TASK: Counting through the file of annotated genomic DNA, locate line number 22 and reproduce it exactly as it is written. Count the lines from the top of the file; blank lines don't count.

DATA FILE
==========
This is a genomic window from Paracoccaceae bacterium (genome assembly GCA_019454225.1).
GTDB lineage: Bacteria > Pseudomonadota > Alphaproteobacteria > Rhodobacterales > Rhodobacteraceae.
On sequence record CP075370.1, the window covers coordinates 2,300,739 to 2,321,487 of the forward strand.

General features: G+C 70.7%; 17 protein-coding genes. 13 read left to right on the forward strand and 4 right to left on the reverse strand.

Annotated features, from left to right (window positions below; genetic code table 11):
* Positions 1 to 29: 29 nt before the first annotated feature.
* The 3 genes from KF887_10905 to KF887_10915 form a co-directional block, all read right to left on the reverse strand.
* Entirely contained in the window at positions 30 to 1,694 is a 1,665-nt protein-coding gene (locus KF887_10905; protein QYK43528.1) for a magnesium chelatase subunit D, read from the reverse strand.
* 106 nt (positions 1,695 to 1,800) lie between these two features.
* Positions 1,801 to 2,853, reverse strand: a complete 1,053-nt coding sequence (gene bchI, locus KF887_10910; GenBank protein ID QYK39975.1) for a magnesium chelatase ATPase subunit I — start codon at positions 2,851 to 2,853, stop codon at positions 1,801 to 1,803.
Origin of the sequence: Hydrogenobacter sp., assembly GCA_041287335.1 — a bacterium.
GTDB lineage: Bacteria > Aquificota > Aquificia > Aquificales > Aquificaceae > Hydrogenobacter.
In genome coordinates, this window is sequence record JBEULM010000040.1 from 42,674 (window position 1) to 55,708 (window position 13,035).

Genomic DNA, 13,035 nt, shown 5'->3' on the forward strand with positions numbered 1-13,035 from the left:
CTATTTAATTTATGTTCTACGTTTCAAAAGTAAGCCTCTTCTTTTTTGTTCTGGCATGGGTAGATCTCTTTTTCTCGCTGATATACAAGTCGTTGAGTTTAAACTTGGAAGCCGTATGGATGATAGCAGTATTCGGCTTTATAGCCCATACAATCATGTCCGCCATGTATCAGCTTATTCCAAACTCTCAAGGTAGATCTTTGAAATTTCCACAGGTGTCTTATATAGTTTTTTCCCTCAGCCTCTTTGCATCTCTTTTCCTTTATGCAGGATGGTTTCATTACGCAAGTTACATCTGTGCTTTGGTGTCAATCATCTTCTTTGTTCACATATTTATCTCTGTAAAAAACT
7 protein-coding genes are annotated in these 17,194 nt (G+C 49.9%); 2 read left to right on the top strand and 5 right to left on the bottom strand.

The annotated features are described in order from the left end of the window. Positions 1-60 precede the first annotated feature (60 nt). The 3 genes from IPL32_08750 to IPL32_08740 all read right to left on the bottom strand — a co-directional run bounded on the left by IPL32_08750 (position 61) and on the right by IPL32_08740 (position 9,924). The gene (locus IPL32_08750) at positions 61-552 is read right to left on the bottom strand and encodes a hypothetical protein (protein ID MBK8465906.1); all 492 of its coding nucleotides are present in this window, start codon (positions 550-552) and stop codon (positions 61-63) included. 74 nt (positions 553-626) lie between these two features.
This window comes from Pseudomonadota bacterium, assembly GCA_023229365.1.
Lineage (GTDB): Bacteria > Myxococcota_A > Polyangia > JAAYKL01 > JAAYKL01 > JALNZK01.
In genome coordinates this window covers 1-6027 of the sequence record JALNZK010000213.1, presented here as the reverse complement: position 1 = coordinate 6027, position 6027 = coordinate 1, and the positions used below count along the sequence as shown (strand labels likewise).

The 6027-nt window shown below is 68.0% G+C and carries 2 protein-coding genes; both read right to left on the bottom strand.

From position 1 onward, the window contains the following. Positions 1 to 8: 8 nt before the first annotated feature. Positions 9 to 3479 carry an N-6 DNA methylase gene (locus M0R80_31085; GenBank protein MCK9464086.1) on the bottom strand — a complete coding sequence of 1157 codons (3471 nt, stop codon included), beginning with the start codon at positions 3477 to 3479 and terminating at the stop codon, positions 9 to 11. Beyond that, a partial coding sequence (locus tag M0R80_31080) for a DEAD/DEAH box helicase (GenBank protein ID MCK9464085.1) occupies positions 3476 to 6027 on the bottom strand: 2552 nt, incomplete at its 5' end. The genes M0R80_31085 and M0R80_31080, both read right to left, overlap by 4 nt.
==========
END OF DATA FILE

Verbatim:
From position 1 onward, the window contains the following. Positions 1 to 8: 8 nt before the first annotated feature. Positions 9 to 3479 carry an N-6 DNA methylase gene (locus M0R80_31085; GenBank protein MCK9464086.1) on the bottom strand — a complete coding sequence of 1157 codons (3471 nt, stop codon included), beginning with the start codon at positions 3477 to 3479 and terminating at the stop codon, positions 9 to 11. Beyond that, a partial coding sequence (locus tag M0R80_31080) for a DEAD/DEAH box helicase (GenBank protein ID MCK9464085.1) occupies positions 3476 to 6027 on the bottom strand: 2552 nt, incomplete at its 5' end. The genes M0R80_31085 and M0R80_31080, both read right to left, overlap by 4 nt.